Many people have a weak core...you know, area of your body from your shoulder to your groin.  In case you did not realize, a strong core is key and there are many types of exercises you can do to keep these muscles in tip top shape.  Sit ups are one example of a core exercise.. the plank or hover is another.  Here is a post I wrote earlier this year about that very subject.

Menstruation is another back pain problem unique to the women of the world.  Often times, women experience menstrual cramps in the back as opposed to the abdomen.  In addition, our bodies secrete a hormone called relaxin just before menstruation.  This hormone makes all the joints in the body more fl…

Chronic Pain Linked to ADHD

Have you ever heard of PAIN Week?  It's a group that hosts a series of small conferences around the country and one big meeting every year...and as the name implies, the focus of all the seminars has to do with pain management.



At the 2015 conference, an interesting small scale study was presented by Forest Tennant, MD of Intractable Pain Management group.  According to the study, approximately one in three persons who suffers from chronic pain (excluding arthritis or neuropathic pain) may actually have ADHD in addition.  During the study, the pain condition improved for these subjects once they were diagnosed and treated for the attention disorder problem.

ADHD is a problem that has gained a lot of attention over the years. Those who deal with the disorder face challenges with inability to concentrate, short attention span, impulsivity, temper, and memory.  When a chronic pain issue is added to the picture, an overactive nervous system adds fuel to the fire. This seems to make t…

Fibromyalgia in Women: Connected to Other Health Issues???

Today's post sheds a very interesting light on our understanding of fibromyalgia--if you're a woman, of course.  This very new study, released in late summer of 2015, examined the medical histories of 219 women with fibromyalgia and 16 other women who suffer from non-fibromyalgia with chronic pain.  The researchers found that there is a likely link between the onset of fibromyalgia and the pre-existence one (or more) of three pre-existing condition types: gynecologic, endocrine, or autoimmune.




The chart review of these patients showed a strong correlation to a history of gynecologic issues prior to the onset of fibromyalgia.  It is not uncommon that these conditions existed for a number of years--which points to the hormonal (endocrine) aspect of the problem.  Ultimately, many of these patients end up having surgery to correct the gynecologic problem at hand.  The study showed a connection between hysterectomies and oophorectemies (ovary removals) and onset of fibromyalgia.  …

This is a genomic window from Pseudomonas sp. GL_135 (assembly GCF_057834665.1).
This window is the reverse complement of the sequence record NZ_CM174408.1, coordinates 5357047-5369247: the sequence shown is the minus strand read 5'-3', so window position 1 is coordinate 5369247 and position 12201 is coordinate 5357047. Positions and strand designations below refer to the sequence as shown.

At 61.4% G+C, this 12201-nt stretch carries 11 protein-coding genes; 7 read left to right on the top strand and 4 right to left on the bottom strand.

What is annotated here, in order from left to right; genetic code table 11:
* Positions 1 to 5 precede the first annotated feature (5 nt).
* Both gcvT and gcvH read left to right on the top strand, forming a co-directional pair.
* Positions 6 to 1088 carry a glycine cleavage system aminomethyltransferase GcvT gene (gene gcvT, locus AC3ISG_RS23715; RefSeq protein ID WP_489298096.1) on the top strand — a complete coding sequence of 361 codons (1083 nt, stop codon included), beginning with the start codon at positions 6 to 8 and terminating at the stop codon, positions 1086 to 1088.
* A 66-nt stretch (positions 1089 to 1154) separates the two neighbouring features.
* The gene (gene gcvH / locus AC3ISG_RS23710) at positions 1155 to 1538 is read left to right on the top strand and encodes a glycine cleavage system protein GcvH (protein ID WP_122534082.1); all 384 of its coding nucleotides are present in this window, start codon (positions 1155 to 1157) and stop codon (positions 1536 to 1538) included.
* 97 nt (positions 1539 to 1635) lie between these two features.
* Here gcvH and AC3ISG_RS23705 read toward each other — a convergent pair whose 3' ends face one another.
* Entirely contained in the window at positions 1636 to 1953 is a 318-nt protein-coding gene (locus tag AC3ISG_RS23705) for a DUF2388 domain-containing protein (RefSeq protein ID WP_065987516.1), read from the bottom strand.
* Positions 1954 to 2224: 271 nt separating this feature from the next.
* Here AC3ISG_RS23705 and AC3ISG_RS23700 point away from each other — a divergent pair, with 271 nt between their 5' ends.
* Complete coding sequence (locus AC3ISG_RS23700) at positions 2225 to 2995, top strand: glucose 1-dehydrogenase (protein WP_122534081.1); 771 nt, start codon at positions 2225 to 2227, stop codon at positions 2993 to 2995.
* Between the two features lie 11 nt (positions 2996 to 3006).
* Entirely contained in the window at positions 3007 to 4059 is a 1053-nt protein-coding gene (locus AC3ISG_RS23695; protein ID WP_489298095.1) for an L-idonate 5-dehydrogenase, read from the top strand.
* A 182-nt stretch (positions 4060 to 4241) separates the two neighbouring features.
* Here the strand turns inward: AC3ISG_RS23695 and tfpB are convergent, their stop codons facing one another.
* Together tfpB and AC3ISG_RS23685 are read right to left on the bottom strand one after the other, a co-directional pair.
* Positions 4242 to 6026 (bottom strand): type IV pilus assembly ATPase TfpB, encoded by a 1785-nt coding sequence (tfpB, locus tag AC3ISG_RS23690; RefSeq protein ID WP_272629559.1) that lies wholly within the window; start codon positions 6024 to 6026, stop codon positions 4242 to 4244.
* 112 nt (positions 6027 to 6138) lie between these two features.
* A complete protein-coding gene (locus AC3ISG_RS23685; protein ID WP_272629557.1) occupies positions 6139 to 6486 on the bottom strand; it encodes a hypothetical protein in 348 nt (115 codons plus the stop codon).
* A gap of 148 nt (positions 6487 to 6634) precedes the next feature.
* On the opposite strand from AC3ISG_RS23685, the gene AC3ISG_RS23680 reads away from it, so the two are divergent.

When Children Have Fibromyalgia: No Medication Required!

When children have fibromyalgia, it hurts.  It really hurts.  And from what research on this topic suggests, the pain continues for years, sometimes lasting into adulthood. Traditional thinking would suggest that there must be some kind of medication to help these kids get their life back.  But in reality, that's not the case!

Research at the Children's Hospital of Philadelphia (known affectionately as CHOP) have come to realize a different approach to this problem.  Their treatment protocol consists of a combination of physical and occupational therapy.  They also discontinue all pain and sleeping medications that the patient may have been prescribed prior to coming to CHOP.

The researchers followed 64 children in this program.  All of the subjects suffered from fibromyalgia for about 2 years prior to beginning treatment at CHOP. At the start of the study, the average pain rating for the group was 7.1 on the 1 to 10 scale.  A few weeks into the program, the average pain scor…

A few words about men with fibromyalgia...

Much attention has been given to fibromyalgia in recent years. Much has been learned, but there is still much to learn!  For one thing, ninety percent  of fibromyalgia patients are women.  We know more about this group of patients simply because there are a lot more of them to study.  But men can be diagnosed with fibromyalgia as well--and even though there are many similar disease characteristics, there are also some striking differences.